Scaling ODIN Reservation Software using MySQL Sharding


Sharding is a method for distributing data across multiple machines. A database shard is a horizontal partition of data in a database or search engine. Each individual partition is referred to as a shard or database shard. Each shard is held on a separate database server instance, to spread load.

The term “sharding” was coined by Google engineers, and popularized through their publication of the Big Table architecture.

Database systems with large data sets or high throughput applications can challenge the capacity of a single server. For example, high query rates can exhaust the CPU capacity of the server. Working set sizes larger than the system’s RAM stress the I/O capacity of disk drives.

Database Sharding is a highly scalable approach for improving the throughput and overall performance of high-transaction, large database-centric business applications that the ODIN reservation and ticketing can support.

There are two methods for addressing system growth: vertical and horizontal scaling.

Vertical Scaling involves increasing the capacity of a single server, such as using a more powerful CPU, adding more RAM, or increasing the amount of storage space. Limitations in available technology may restrict a single machine from being sufficiently powerful for a given workload. Additionally, Cloud-based providers have hard ceilings based on available hardware configurations. As a result, there is a practical maximum for vertical scaling.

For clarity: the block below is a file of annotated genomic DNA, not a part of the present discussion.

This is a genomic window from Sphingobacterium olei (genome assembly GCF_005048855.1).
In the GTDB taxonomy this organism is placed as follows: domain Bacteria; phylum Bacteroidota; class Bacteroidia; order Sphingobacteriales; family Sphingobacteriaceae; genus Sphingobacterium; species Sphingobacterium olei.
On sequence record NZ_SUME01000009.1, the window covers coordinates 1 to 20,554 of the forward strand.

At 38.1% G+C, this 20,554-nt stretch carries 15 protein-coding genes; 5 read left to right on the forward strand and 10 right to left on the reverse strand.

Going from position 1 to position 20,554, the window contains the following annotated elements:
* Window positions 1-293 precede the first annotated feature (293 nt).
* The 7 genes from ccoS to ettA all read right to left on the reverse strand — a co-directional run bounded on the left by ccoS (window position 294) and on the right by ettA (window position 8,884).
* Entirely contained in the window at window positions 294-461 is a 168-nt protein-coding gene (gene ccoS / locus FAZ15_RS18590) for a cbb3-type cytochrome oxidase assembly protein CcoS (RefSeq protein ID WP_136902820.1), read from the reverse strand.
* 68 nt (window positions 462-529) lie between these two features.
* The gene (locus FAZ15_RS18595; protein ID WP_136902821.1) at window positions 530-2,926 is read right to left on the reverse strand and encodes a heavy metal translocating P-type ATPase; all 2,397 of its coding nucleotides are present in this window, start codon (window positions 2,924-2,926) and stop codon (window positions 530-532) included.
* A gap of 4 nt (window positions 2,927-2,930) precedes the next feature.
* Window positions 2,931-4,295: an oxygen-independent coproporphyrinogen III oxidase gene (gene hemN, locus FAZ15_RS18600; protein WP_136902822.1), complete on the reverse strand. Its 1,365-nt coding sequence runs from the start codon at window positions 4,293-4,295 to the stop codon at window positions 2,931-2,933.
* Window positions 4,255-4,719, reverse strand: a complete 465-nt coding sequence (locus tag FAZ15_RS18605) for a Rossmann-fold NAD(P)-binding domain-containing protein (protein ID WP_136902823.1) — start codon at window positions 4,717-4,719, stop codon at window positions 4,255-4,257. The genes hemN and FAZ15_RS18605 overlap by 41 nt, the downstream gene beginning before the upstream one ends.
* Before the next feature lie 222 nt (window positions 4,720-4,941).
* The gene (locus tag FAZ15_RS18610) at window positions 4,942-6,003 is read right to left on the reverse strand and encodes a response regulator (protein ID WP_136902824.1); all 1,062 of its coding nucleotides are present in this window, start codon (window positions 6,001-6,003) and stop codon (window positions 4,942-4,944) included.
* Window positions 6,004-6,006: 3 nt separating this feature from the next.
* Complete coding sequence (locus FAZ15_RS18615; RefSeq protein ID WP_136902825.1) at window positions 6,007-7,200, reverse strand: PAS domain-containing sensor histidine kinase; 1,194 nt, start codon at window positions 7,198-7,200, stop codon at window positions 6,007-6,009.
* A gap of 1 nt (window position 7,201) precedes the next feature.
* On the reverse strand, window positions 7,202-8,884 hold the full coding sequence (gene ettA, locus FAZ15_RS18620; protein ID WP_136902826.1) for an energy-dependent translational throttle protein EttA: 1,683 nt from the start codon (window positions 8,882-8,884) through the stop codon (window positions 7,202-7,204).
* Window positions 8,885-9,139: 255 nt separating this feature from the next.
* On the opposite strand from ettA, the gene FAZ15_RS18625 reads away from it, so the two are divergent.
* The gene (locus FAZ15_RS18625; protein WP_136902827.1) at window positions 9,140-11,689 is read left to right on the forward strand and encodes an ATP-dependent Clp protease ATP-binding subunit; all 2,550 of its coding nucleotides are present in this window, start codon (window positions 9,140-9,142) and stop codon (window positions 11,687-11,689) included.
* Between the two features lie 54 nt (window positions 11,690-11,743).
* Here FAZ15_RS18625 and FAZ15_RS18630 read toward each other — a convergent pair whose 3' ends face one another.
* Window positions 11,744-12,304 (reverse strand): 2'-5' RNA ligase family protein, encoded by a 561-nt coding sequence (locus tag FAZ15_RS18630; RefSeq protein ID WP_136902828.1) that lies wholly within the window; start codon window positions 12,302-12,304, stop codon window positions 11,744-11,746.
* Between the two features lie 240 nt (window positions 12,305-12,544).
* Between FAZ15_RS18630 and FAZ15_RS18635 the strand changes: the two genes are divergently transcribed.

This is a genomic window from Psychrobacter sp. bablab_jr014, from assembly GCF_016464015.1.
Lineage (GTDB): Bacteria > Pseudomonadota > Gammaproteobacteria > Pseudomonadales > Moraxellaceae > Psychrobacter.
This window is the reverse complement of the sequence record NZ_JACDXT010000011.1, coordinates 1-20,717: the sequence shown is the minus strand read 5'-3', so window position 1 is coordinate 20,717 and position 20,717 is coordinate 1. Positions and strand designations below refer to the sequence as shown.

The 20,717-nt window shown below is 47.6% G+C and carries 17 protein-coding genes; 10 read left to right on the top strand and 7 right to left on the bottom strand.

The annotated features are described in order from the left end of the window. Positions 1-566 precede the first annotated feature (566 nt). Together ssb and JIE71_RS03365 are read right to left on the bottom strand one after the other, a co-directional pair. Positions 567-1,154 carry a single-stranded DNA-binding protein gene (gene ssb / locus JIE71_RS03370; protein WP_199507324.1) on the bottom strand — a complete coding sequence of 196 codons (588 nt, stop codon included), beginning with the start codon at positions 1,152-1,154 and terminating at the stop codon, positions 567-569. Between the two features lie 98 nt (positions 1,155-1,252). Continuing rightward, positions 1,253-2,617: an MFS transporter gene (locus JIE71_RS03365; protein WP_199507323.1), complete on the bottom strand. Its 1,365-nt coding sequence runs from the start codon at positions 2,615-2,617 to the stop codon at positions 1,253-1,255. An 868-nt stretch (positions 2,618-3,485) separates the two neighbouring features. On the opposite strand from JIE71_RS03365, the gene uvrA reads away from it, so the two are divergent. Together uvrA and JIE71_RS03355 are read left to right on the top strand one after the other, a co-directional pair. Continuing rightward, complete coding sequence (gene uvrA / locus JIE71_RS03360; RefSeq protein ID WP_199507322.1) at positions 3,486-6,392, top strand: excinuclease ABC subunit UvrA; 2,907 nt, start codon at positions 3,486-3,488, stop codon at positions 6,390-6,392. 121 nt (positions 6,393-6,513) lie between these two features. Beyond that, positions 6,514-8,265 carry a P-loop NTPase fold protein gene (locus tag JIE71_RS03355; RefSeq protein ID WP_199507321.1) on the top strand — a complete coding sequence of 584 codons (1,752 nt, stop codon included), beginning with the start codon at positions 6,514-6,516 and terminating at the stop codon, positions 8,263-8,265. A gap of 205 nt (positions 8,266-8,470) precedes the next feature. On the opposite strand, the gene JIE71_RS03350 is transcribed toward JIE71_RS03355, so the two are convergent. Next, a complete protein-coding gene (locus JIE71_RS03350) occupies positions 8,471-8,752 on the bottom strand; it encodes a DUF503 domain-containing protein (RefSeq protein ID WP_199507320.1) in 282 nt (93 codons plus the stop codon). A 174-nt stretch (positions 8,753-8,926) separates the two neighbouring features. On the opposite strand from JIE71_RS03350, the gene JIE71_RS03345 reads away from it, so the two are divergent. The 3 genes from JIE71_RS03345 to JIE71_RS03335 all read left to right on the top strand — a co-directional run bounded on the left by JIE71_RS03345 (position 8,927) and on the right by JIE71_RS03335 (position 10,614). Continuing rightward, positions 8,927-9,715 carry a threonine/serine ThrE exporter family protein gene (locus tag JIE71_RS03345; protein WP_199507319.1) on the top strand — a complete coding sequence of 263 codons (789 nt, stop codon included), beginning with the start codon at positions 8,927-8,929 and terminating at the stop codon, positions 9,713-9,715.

Horizontal Scaling involves dividing the system dataset and load over multiple servers, adding additional servers to increase capacity as required. While the overall speed or capacity of a single machine may not be high, each machine handles a subset of the overall workload, potentially providing better efficiency than a single high-speed high-capacity server. Expanding the capacity of the deployment only requires adding additional servers as needed, which can be a lower overall cost than high-end hardware for a single machine. The trade off is increased complexity in infrastructure and maintenance for the deployment.

MySQL Cluster automatically shards (partitions) tables across nodes, enabling databases to scale horizontally on low cost, commodity hardware to serve read and write-intensive workloads, accessed both from SQL and directly via NoSQL APIs.

Sharding is entirely transparent to the application, which is able to connect to any node in the cluster and have queries automatically access the correct shards.

With its active/active, multi-master architecture, updates can be handled by any node, and are instantly available to all of the other clients accessing the cluster.

MySQL Cluster also replicates across data centers for disaster recovery and global scalability. Using its conflict handling mechanisms, each cluster can be active, accepting updates while maintaining consistency across locations.